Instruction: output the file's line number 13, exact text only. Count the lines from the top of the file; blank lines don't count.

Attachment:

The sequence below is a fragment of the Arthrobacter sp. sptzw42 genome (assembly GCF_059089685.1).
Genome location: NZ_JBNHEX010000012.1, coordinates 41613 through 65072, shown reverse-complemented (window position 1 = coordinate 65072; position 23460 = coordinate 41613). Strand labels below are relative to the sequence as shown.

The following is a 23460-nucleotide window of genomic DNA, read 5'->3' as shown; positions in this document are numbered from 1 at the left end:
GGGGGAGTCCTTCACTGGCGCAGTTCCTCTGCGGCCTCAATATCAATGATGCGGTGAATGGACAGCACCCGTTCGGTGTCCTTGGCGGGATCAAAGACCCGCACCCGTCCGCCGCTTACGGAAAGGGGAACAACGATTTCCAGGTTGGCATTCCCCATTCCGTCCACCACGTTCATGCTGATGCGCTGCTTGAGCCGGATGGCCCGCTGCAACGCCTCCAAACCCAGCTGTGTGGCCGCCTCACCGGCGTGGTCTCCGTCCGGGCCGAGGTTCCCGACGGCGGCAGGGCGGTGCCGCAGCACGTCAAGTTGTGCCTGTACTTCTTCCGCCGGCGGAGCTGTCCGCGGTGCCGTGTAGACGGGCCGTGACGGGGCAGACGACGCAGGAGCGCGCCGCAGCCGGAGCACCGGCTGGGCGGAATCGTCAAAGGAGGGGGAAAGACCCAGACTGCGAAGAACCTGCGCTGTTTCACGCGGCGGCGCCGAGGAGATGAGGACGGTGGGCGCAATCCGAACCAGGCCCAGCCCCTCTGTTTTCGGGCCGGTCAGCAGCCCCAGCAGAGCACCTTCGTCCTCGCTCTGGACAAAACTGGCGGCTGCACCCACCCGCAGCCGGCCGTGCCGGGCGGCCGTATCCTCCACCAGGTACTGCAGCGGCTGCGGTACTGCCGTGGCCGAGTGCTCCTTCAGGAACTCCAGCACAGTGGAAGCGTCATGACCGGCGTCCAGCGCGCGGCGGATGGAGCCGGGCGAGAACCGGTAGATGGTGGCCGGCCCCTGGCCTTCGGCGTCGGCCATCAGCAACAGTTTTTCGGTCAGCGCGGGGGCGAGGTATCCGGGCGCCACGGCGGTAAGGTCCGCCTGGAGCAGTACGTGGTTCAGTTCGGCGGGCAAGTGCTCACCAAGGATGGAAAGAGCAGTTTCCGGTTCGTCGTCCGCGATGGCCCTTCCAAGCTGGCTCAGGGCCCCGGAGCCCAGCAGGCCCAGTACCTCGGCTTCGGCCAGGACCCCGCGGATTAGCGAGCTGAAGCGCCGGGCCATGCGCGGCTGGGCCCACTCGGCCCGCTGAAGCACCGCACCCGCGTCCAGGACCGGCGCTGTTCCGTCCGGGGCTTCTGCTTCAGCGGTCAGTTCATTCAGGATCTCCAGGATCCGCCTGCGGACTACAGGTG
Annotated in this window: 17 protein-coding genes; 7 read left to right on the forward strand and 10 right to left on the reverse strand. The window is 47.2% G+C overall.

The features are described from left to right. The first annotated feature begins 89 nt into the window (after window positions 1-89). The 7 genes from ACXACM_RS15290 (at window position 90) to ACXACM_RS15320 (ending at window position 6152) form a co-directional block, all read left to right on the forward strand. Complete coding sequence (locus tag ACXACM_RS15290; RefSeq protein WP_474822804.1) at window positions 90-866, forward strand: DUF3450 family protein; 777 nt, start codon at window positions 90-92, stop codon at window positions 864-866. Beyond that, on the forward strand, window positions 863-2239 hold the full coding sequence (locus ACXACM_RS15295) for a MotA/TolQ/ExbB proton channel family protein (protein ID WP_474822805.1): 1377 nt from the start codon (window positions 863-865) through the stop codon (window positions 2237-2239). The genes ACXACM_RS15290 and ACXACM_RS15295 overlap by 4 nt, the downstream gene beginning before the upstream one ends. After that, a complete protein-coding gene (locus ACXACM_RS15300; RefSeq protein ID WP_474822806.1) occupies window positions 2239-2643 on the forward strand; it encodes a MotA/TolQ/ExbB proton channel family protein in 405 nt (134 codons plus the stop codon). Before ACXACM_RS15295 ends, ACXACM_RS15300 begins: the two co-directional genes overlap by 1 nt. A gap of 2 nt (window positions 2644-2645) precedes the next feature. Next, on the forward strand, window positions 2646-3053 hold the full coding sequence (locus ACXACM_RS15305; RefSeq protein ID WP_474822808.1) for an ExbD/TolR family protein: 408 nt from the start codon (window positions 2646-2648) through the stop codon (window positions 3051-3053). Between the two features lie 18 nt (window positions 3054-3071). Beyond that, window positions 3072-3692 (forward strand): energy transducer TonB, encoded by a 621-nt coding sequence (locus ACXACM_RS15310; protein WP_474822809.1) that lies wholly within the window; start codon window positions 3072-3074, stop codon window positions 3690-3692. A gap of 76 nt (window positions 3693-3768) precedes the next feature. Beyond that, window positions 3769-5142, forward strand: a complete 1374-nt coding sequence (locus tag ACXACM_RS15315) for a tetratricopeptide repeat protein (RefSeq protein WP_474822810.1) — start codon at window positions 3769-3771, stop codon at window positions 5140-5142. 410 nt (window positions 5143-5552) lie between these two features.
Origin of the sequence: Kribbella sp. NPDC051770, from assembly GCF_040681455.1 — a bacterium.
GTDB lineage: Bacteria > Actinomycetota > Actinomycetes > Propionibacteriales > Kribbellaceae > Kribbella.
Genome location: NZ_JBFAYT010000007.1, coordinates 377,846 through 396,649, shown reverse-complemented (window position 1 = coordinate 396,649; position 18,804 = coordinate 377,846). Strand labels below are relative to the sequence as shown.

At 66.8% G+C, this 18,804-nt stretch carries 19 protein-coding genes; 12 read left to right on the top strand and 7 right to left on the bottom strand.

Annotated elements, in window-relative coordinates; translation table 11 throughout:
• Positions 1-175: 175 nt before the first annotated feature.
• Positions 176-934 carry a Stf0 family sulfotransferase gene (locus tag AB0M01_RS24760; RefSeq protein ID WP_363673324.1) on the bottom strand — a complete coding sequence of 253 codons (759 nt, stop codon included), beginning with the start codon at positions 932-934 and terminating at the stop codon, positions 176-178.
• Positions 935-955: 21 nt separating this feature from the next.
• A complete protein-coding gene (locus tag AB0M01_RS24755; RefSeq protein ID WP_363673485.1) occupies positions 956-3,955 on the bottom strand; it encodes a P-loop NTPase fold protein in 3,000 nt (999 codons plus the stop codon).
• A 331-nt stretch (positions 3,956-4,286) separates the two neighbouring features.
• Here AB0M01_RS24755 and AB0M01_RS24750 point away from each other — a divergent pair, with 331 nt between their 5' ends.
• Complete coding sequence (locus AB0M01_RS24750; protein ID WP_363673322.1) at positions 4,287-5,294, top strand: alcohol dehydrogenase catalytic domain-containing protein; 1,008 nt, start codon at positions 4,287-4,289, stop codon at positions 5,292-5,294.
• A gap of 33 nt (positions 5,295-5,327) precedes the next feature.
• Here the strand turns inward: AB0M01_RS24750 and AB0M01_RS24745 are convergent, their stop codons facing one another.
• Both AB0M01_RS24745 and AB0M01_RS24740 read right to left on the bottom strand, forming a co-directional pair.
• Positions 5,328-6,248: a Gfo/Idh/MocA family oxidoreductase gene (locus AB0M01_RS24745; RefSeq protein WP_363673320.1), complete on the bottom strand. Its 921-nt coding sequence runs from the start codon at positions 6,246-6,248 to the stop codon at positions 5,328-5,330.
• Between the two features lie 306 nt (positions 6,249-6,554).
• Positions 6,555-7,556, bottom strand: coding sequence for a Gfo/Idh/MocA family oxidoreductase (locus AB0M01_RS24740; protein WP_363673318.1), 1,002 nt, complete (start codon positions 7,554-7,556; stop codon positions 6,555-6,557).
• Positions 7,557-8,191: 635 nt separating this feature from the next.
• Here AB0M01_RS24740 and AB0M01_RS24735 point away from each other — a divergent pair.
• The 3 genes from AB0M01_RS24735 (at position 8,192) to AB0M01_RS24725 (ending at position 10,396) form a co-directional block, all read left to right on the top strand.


• Positions 176-934 carry a Stf0 family sulfotransferase gene (locus tag AB0M01_RS24760; RefSeq protein ID WP_363673324.1) on the bottom strand — a complete coding sequence of 253 codons (759 nt, stop codon included), beginning with the start codon at positions 932-934 and terminating at the stop codon, positions 176-178.